Get the app

Austin: One Ride at a Time-A Climate Solution

Aurora, Colorado , United States
|
7.9 mi

7.9

mi

92

ft elev +


Story

Meet Austin!
Ride Story by Michael DeHerrera, PeopleForBikes digital content creator | Photos by Natalie Starr, Photographer 

As we continue our One Ride at a Time campaign, we hit the road with Austin. Did you know choosing to ride your bike instead of driving just once a day can reduce your personal transportation-related carbon emissions by 67%? And if 10% of the population were to replace one car trip a day with a bike ride, overall carbon emissions from transportation would drop 10%? Austin is doing just that by replacing his short car trips with bike rides as much as possible. Let’s take a ride as we make his work commute on two wheels instead of four!
Packed up and ready for the ride home.
We met up with Austin after a day of work. He currently works as a social worker for Aurora Public Schools outside of Denver, Colorado. As a seasoned bicyclist, Austin knows what to pack for rides of any distance. A ride from Austin to San Antonio, Texas (about a 100-mile trek) was the route that opened his eyes to the possibility of bike-based travel. After more research, he found a blog about a couple that sold everything and traveled from Virginia to Oregon by bike. With a new dream of the 100-mile ride, Austin readied his long-distance cargo bike and as soon as the opportunity arrived, he loaded up and made the trip from Austin to San Antonio entirely by bike. 
Austin uses a combination of bike paths and dedicated bike lanes on his route to work.
Austin first found biking in college. Equipped with a simple single speed, he made his way around campus, later joining group rides of 300-400 people and finding a community of fellow bicycle enthusiasts. From social rides, he went on to replace car trips with his bike. Eventually he started looking at cycling as a way to travel farther and longer than he thought was possible. 

”I can do everything on a bike!” 
Austin continues to bike for transportation between bigger trips. Not shy to a long-distance tour, he has participated in the TransAm and Great Divide rides. Austin often gets noticed on his bigger tour rides and fascinates many as he makes stops along the way. With a fully loaded trailer and all his essential traveling items, people often ask him questions during his travels. 
Austin also utilizes roads without dedicated bike lanes, staying safe thanks to his many years of experience.
What advice would you have for a new rider?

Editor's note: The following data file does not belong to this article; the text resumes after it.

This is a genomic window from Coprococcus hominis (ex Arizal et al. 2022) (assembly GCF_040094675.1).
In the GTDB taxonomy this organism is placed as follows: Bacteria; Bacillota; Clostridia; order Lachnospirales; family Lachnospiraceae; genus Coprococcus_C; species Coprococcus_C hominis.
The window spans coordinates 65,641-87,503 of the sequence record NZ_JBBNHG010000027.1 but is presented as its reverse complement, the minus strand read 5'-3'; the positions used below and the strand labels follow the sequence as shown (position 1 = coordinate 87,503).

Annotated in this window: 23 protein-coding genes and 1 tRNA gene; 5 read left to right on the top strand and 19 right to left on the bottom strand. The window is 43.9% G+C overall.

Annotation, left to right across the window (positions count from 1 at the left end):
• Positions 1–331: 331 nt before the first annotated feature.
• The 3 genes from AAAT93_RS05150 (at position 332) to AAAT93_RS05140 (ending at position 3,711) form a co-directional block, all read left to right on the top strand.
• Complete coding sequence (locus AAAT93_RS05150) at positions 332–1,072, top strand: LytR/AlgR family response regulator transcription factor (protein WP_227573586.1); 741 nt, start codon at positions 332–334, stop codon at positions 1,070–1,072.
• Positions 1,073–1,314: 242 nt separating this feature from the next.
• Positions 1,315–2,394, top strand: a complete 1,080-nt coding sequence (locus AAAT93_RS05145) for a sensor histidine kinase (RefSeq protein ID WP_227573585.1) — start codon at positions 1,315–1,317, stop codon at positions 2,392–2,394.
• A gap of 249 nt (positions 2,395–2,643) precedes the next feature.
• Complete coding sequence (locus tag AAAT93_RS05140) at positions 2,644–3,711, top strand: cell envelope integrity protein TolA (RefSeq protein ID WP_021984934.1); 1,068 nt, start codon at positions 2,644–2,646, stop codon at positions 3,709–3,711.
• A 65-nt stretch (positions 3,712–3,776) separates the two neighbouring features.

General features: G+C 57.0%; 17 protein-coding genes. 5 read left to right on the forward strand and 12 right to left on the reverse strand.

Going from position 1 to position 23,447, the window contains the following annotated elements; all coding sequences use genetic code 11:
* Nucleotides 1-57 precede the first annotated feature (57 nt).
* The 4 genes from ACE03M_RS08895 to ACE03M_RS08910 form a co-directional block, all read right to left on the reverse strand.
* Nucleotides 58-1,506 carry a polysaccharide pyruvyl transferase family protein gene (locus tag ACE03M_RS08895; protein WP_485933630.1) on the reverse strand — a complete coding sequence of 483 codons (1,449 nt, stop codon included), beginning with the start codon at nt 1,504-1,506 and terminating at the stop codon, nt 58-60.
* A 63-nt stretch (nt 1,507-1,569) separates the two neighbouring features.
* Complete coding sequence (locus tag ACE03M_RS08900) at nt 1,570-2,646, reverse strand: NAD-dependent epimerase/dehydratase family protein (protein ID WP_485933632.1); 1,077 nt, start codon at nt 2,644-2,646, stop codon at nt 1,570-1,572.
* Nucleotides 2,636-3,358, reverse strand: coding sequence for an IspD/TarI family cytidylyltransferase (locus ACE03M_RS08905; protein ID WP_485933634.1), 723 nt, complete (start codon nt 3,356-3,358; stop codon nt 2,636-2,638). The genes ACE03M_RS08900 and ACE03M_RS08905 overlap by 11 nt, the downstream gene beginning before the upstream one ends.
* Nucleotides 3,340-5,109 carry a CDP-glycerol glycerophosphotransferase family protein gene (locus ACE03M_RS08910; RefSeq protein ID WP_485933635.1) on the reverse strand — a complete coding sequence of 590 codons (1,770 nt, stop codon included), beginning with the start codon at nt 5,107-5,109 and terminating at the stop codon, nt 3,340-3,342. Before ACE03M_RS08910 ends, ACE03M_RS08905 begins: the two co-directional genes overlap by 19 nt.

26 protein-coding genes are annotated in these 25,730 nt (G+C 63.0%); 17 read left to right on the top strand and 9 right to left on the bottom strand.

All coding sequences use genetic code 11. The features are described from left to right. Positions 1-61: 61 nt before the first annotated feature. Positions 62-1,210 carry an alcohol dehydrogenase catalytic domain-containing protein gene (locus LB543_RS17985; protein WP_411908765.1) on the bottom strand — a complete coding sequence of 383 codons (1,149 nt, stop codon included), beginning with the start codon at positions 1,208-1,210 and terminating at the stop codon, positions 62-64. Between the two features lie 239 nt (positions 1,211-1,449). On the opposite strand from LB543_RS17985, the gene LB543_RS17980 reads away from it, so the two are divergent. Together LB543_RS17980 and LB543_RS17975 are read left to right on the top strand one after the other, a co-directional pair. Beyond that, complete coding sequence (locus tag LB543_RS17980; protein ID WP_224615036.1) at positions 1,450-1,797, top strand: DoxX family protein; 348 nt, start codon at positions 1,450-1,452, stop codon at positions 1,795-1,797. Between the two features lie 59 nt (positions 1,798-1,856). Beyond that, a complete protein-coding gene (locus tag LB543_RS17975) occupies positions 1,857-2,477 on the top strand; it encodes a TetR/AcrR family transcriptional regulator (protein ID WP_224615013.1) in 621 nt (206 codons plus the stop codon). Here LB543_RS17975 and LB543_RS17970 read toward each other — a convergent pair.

“Definitely build confidence on the road, because there aren’t bike paths and bike lanes everywhere. There will be times when you get on a road that isn’t super comfortable. You have to know what your rights are and how to interact with a car safely. Pay attention to driver behaviors so you can be more aware of how you will be maneuvering. Be defensive and keep yourself safe. After that, figure out what clothes make you comfortable. If you’re not comfortable, you’re not going to ride.”
How do you feel knowing you’re creating such a positive impact combating climate change by cycling? 

“I’ve thought about it and I definitely think it’s great to reduce the amount of traffic. When you get more advanced and you’re biking farther distances, you notice smog over the city as you come back. You think damn, why are there so many cars and why do we have to be driving so much when we aren’t driving far at all?

I also reduce the amount of my driving by riding with a trailer. A quick trip to the grocery store in a car is not always necessary, I can pedal.

With bike tours, you see so many different ecosystems as well. When I did both tours I had to take detours due to wildfires. Although it’s a natural occurrence, we have done a number on our world. If we can’t breathe we won’t be able to bike. Then we have to drive and it becomes a vicious cycle.”
Sometimes the easiest routes are the best routes!
As we came to the end of our commute with Austin, we asked him one final question:
Why bike everywhere? 

“When I was bike commuting in Austin and working at a charter high school, I sometimes drove, I sometimes rode my bike depending on what I had to do that day. Every time I walked in, the assistant principal could always tell if I biked or drove. It wasn’t so much about what I was wearing, but her explanation of how she always knew was that I came in with a bigger smile on my face when I was biking. It makes you feel good and it allows you to see the city in a totally different way. You experience the beauty of the world in a different way.“
You experience the beauty of the world in a different way when you’re on a bike.